We start taking our first looks toward Pac-12 basketball next season. A lot figures to change next season, but some things will probably not change, like who will probably be managing the rear.
We start with the teams you can avoid like the plague, because all they're doing is setting the conference back. And we begin in Salt Lake City, the land where they forgot to play basketball last season.
Arriving: Transfers Glen Dean from Eastern Washington to take over the point guard duties, Aaron Dotson from LSU to provide more scoring punch. Four more freshmen also coming in, all three stars, the most talented of them being Jordan Loveridge (6'6", 210), who probably becomes the best player on the team by default. 5-10 PG Brandon Taylor, 6-3 Jordan Seymour, 6-6 Josh Hearlihy rounds things out.
A lot of Utes have been jettisoned, but many of them were one year stopgaps meant to fill in for Utah after the dismissal of Jim Boylen. None of them were expected them to stick around for more than a year, and their performance on the court provided ample justification to send them on their way. Larry Krystkowiak's four man freshmen class plus two transfers should be able to fill in the gaps.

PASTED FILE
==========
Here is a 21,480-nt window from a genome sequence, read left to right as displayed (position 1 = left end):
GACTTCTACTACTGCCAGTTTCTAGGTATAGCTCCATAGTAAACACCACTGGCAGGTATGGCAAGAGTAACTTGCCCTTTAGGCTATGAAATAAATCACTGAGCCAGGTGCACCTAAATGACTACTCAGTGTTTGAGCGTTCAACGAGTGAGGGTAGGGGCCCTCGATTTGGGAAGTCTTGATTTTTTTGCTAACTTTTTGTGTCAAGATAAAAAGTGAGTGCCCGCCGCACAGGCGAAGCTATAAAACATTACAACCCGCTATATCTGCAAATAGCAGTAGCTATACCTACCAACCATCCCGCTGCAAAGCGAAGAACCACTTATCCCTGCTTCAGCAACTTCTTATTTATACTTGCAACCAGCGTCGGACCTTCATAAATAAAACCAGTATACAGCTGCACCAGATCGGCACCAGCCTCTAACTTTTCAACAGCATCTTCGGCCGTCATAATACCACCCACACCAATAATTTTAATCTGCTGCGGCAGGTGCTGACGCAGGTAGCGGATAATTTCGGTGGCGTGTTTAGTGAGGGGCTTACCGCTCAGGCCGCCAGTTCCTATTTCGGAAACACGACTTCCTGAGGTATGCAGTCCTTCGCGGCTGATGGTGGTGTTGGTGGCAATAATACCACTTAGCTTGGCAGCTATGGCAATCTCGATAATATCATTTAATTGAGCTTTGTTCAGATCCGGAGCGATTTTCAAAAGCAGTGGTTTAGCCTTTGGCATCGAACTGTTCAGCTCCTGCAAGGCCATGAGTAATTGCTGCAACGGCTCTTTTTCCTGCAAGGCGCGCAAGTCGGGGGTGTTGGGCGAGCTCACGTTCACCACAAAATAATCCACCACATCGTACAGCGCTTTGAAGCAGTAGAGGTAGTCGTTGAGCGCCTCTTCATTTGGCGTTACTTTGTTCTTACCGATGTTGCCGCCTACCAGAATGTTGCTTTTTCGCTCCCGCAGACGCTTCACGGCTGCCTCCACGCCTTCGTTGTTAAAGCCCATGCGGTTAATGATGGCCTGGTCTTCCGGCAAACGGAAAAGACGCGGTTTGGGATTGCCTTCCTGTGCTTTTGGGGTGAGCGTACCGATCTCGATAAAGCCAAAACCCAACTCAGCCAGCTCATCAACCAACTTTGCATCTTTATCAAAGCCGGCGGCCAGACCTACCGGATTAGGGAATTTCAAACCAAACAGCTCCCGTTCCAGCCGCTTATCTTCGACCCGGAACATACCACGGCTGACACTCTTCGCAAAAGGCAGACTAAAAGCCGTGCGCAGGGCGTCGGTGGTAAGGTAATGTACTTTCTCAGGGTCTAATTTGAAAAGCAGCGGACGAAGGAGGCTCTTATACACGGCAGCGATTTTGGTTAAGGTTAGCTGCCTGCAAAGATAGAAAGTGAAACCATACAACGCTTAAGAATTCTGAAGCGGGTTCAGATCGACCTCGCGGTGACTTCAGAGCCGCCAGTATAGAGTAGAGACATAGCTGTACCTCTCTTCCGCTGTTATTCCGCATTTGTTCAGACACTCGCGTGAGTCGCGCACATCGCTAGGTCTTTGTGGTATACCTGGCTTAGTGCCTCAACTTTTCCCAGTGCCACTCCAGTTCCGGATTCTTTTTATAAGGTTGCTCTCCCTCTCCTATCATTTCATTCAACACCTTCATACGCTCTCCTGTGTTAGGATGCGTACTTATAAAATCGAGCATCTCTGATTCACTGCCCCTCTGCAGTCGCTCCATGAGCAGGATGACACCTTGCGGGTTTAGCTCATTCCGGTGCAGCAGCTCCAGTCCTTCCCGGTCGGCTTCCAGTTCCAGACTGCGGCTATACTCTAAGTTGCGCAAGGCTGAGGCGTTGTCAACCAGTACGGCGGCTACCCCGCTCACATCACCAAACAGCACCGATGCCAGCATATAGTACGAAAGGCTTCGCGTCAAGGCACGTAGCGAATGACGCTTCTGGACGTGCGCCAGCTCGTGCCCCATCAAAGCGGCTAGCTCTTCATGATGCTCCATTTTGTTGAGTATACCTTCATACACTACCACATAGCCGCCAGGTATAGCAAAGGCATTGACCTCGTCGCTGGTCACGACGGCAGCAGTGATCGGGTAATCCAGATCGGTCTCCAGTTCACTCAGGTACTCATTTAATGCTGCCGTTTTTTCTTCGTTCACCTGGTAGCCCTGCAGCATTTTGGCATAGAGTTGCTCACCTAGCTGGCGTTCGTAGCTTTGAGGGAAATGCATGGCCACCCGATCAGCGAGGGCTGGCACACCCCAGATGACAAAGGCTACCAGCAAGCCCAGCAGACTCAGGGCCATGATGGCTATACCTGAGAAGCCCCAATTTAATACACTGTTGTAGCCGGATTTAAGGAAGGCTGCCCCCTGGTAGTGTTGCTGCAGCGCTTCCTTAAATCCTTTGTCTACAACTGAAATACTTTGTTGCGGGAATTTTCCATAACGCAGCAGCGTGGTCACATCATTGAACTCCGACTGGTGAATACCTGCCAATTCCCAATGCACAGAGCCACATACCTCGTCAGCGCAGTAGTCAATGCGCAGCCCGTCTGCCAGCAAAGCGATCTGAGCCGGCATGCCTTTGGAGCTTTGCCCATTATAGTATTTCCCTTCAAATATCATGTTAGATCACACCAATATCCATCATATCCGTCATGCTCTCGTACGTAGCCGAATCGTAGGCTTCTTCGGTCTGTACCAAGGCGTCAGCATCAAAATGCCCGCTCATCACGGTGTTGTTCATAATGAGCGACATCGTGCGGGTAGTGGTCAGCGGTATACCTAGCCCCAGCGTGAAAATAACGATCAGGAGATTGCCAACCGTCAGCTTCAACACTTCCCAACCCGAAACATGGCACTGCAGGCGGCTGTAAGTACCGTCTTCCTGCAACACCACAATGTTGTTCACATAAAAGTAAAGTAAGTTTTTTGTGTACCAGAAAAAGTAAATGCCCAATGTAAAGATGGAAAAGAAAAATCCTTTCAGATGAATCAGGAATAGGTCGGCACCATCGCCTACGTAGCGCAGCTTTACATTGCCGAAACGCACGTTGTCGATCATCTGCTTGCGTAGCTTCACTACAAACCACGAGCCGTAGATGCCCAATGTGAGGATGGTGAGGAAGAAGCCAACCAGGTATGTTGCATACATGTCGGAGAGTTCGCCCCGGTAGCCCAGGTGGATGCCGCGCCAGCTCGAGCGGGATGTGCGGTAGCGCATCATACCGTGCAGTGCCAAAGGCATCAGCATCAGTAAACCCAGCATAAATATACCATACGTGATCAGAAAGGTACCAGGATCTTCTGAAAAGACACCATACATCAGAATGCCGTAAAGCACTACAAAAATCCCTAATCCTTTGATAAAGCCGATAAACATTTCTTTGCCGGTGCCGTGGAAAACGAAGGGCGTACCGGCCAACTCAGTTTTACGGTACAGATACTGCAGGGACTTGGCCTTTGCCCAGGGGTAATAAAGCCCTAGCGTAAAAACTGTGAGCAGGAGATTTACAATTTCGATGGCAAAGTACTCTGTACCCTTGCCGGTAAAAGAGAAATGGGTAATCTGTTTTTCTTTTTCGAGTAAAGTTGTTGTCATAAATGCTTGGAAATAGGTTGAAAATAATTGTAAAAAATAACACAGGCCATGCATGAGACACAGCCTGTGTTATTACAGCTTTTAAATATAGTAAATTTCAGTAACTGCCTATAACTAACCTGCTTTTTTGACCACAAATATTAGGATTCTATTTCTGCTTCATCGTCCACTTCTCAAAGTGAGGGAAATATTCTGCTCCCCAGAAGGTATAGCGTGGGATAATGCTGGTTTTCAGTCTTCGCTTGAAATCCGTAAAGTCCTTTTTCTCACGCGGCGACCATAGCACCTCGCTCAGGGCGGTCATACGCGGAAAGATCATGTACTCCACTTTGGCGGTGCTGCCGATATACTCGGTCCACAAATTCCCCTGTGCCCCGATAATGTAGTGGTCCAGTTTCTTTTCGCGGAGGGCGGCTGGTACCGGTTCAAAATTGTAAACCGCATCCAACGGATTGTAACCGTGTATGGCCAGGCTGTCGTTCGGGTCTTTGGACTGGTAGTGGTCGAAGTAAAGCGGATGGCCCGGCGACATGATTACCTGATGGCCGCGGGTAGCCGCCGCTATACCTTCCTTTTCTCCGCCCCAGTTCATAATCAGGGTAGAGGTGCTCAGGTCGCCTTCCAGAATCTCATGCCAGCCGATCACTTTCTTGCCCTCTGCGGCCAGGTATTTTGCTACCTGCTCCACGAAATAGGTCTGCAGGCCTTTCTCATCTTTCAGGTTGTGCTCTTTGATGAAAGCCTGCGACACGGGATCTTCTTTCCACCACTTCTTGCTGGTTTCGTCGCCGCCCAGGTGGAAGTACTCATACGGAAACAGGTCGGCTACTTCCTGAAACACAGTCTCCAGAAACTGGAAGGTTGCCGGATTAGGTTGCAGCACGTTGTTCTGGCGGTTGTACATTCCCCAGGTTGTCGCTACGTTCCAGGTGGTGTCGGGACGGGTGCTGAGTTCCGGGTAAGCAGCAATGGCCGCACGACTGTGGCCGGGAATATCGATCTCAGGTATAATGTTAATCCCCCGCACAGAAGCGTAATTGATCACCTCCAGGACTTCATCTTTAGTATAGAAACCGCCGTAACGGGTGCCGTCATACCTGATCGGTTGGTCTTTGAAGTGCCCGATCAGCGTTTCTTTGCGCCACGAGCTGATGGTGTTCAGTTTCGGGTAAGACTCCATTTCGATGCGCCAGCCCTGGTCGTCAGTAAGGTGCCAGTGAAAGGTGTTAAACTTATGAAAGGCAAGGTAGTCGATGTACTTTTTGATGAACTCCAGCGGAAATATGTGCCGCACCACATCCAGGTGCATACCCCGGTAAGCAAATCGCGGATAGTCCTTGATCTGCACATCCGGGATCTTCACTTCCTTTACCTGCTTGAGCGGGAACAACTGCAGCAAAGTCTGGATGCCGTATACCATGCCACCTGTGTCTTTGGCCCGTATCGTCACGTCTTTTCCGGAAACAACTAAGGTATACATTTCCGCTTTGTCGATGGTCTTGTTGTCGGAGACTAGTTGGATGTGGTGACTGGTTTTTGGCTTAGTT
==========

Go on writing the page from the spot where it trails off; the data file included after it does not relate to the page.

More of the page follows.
They will still stink in 2012-13. But they should competitively stink. Two seniors are coming back, and both of them are among the most offensively efficient on the team (both cracked the 90 points scale ($), which is sort of like "cracking" a .08 on a sobriety test--don't brag about it). Jason Washburn will provide enough of an imposing presence inside and Cedric Martin should provide an occasional outside shot. Bring in the transfers Dean and Dotson along with Loveridge and they will win six games in-conference and be happy with it.
awbutler: Things can only look up from last season's painful bottom. There have been nothing but rave reviews of 6'6" incoming wing Jordan Loveridge who should make an immediate impact on this less-than-talented roster. Some late season victories (moral and otherwise) should give the Utes some momentum heading into another season of low expectations.